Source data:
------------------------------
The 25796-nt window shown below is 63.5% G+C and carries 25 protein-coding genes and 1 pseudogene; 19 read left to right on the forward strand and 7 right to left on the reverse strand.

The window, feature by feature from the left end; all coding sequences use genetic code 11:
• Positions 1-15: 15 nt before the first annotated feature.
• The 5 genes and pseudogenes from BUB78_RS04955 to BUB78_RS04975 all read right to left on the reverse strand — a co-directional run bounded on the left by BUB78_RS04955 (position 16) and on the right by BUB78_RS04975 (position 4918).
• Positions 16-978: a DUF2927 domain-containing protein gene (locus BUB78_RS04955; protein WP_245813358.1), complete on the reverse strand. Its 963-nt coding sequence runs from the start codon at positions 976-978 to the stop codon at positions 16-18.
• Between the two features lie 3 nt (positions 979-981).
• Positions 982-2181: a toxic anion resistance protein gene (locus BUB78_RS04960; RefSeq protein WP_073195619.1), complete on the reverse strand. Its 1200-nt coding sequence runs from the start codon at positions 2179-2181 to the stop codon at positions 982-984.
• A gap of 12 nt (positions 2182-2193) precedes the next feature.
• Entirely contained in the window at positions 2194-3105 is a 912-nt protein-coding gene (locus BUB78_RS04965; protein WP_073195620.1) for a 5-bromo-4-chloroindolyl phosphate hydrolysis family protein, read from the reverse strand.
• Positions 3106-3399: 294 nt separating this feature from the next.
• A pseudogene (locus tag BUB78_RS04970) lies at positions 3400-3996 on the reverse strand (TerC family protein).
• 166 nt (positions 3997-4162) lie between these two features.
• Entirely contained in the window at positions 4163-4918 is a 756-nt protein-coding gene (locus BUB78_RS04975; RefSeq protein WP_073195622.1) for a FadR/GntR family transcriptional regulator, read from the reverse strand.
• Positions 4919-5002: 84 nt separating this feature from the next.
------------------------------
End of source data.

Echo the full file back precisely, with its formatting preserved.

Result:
The 25796-nt window shown below is 63.5% G+C and carries 25 protein-coding genes and 1 pseudogene; 19 read left to right on the forward strand and 7 right to left on the reverse strand.

The window, feature by feature from the left end; all coding sequences use genetic code 11:
• Positions 1-15: 15 nt before the first annotated feature.
• The 5 genes and pseudogenes from BUB78_RS04955 to BUB78_RS04975 all read right to left on the reverse strand — a co-directional run bounded on the left by BUB78_RS04955 (position 16) and on the right by BUB78_RS04975 (position 4918).
• Positions 16-978: a DUF2927 domain-containing protein gene (locus BUB78_RS04955; protein WP_245813358.1), complete on the reverse strand. Its 963-nt coding sequence runs from the start codon at positions 976-978 to the stop codon at positions 16-18.
• Between the two features lie 3 nt (positions 979-981).
• Positions 982-2181: a toxic anion resistance protein gene (locus BUB78_RS04960; RefSeq protein WP_073195619.1), complete on the reverse strand. Its 1200-nt coding sequence runs from the start codon at positions 2179-2181 to the stop codon at positions 982-984.
• A gap of 12 nt (positions 2182-2193) precedes the next feature.
• Entirely contained in the window at positions 2194-3105 is a 912-nt protein-coding gene (locus BUB78_RS04965; protein WP_073195620.1) for a 5-bromo-4-chloroindolyl phosphate hydrolysis family protein, read from the reverse strand.
• Positions 3106-3399: 294 nt separating this feature from the next.
• A pseudogene (locus tag BUB78_RS04970) lies at positions 3400-3996 on the reverse strand (TerC family protein).
• 166 nt (positions 3997-4162) lie between these two features.
• Entirely contained in the window at positions 4163-4918 is a 756-nt protein-coding gene (locus BUB78_RS04975; RefSeq protein WP_073195622.1) for a FadR/GntR family transcriptional regulator, read from the reverse strand.
• Positions 4919-5002: 84 nt separating this feature from the next.